The model for the American cowboy was the “vaqueros”, a professional breed of horseman who set the style, had mastered the equipment and technique of horses and even set the vocabulary that would later become the trademark of the cowboy. The came with the Spaniards to settle the west. The early cowboy wore typically wool paints, often times with buckskin sown in the seat and inner legs to prevent chaffing and wear from the saddle, no belt, a large wool hat usually with the brim held in place with thorns, no suspenders but tight fitting pants that could stay up while he worked in the saddle all day. Vests with long pockets became an asset for carrying items like tobacco or a small tally book. Northern cowboys often wore long fur lined coats to protect them from the weather. Gloves were a matter of choice. “Chaparreras”, the thick pants the Spanish wore was later simplified to “chaps”. The term “vaqueros”, “vaca” meaning cow later was simplifed to “buckaroos” during cowboy times.

Unlike the flashy and professional vaqueros, the cowboys were generally good natured, striving to save some money for something of their own. Early boots were actually those that soldiers brought home from the Civil War and were with a traditional flat heel. The Spaniards brought with them the mastery of the saddle. A cowboy usually owned his own and the horse was often the possession of the cattle baron. or rancher that the cowboy worked for. The Western saddle is actually a descendant of the 16th Century Spanish saddle that the conquistadorsrode into Mexico. The Spanish saddle being copied from the Moors.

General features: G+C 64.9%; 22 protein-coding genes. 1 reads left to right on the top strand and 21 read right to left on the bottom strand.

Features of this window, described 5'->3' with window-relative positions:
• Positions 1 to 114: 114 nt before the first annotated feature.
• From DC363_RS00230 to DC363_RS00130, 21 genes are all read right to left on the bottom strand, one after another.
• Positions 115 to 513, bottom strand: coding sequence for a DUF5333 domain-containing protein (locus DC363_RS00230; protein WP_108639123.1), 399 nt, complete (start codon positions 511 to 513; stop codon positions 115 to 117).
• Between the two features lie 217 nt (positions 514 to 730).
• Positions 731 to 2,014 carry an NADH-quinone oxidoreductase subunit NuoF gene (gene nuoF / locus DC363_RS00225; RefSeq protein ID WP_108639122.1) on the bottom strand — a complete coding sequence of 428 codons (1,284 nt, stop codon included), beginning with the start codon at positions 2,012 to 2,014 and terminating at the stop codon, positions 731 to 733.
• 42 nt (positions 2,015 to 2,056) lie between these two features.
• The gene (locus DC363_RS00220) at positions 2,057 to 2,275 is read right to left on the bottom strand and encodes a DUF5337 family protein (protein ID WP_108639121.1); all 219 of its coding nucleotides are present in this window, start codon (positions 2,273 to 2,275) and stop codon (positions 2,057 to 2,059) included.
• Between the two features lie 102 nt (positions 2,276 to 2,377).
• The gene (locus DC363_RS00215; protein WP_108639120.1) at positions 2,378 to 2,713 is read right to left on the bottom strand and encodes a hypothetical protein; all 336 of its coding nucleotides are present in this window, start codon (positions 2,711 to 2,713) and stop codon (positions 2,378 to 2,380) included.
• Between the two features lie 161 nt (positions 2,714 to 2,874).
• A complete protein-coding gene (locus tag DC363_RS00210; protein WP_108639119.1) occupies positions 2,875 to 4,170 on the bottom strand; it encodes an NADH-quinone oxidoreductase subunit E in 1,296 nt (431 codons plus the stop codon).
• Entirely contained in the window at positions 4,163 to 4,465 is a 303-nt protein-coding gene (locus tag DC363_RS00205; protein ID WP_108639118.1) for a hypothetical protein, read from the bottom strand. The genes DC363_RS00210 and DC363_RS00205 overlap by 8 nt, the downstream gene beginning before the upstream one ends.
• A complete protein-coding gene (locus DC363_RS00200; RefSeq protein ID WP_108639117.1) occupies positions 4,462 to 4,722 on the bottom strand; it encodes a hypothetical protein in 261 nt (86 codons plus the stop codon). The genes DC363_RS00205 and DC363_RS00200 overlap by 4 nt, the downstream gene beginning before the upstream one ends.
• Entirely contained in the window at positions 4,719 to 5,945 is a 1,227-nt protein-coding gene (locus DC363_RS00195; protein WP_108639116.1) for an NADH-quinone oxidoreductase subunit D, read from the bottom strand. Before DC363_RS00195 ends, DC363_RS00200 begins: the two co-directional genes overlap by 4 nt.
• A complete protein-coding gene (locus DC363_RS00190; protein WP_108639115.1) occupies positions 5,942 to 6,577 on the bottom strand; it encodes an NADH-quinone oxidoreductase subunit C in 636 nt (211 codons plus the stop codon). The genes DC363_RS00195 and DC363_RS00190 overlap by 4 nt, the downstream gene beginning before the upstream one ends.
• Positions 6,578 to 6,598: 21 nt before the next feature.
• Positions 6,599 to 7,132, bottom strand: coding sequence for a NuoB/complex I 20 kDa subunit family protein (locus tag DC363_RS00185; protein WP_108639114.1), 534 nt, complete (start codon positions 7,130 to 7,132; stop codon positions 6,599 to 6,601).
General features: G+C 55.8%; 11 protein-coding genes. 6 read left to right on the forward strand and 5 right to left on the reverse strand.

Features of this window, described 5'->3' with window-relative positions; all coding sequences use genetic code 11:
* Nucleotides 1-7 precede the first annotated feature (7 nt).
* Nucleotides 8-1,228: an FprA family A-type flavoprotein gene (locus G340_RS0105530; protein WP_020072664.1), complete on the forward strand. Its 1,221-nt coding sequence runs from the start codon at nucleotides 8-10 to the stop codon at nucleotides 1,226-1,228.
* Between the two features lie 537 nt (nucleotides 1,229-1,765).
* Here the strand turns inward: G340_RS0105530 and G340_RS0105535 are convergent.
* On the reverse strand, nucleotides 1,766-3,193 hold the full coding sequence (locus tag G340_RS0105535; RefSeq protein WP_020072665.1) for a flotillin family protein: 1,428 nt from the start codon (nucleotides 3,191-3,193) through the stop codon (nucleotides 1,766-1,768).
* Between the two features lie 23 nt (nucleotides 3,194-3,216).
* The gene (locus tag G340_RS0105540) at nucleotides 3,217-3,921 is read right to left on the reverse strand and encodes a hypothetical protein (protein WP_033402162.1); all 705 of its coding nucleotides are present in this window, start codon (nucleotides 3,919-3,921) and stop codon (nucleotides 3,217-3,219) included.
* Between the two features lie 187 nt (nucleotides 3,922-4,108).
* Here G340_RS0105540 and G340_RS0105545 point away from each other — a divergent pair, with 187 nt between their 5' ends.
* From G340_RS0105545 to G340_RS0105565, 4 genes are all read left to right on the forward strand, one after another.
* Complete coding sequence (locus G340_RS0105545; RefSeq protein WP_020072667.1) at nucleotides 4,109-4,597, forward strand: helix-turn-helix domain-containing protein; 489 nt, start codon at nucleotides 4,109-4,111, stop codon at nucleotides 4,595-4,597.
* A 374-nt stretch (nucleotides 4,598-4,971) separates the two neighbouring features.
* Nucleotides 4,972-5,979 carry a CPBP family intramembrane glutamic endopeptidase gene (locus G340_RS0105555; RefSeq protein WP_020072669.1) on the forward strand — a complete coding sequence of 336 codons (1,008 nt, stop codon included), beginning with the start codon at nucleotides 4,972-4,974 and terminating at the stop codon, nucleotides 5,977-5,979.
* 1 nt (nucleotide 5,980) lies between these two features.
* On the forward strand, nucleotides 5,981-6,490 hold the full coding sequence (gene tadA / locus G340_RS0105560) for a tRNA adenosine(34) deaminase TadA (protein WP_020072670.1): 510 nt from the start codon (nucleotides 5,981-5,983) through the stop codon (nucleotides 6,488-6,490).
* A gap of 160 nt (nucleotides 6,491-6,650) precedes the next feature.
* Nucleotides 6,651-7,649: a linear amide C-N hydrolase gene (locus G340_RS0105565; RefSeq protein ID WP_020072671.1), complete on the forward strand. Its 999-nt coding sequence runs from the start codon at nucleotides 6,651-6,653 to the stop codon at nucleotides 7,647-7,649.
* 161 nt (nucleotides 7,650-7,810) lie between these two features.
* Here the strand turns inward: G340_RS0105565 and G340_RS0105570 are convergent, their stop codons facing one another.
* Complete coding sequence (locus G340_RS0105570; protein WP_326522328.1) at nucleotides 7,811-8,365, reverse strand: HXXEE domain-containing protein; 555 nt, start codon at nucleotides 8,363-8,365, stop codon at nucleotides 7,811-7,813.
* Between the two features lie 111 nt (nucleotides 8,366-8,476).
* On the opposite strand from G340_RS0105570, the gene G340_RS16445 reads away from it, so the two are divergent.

The prommel at the front was curved to prevent the rider from sliding off. The saddle changed when it came to cattle country. The curved was tilted well backward for the rider’s comfort. If the saddle fit properly, not only to the horse but to the horseman, he could easily travel 70 miles a day. Modifications throughout the years were made to the riggings but the major design used in the mission saddle is still prevalent today. Later when chaps and a different style of hats emerged, a large belt buckle had a purpose to protect the cowboy during the rough interaction with the cow. It was easy to lose his balance and the buckle served to save him from busting a gut on the horn.

The cowboy’s canvas was the open and unsettled land of the west. The lush green pastures rose to the Rockies. But along with this magnificent scenery came the extreme weather conditions of hot and cold. Texas was dry and dusty while the Montana territory could be chilling and windy. These elements shaped the character of the cowboy. Writers such as Teddy Blue Abbott wrote stories of the cowboy adventure. His most famous tale “They Pointed Them North” brings to life the saga of the cattle drive from Texas to Montana. The artist Charlie Russell immortalized the cowboy on many of his western paintings. It was thru these men that we catch a glimpse of the real American cowboy.

The cowboy’s horse was his equipment. Most cow ponies were normally a crossbetween a Cavalry horse and a mustang. The cowboys thought it was best to leave the horse to roam for the first 4 years of his life before he would be trained. Then the poor animal went thru a 4 day breaking process to prepare him for his new task. These horses were much shorter than today’s stock, standing about 12 to 14 hands. The lariat was introduced to the cowboy by the vaqueros who used braided rawhide but the cowboys evolved this into a grass rope usually about 40 feet long.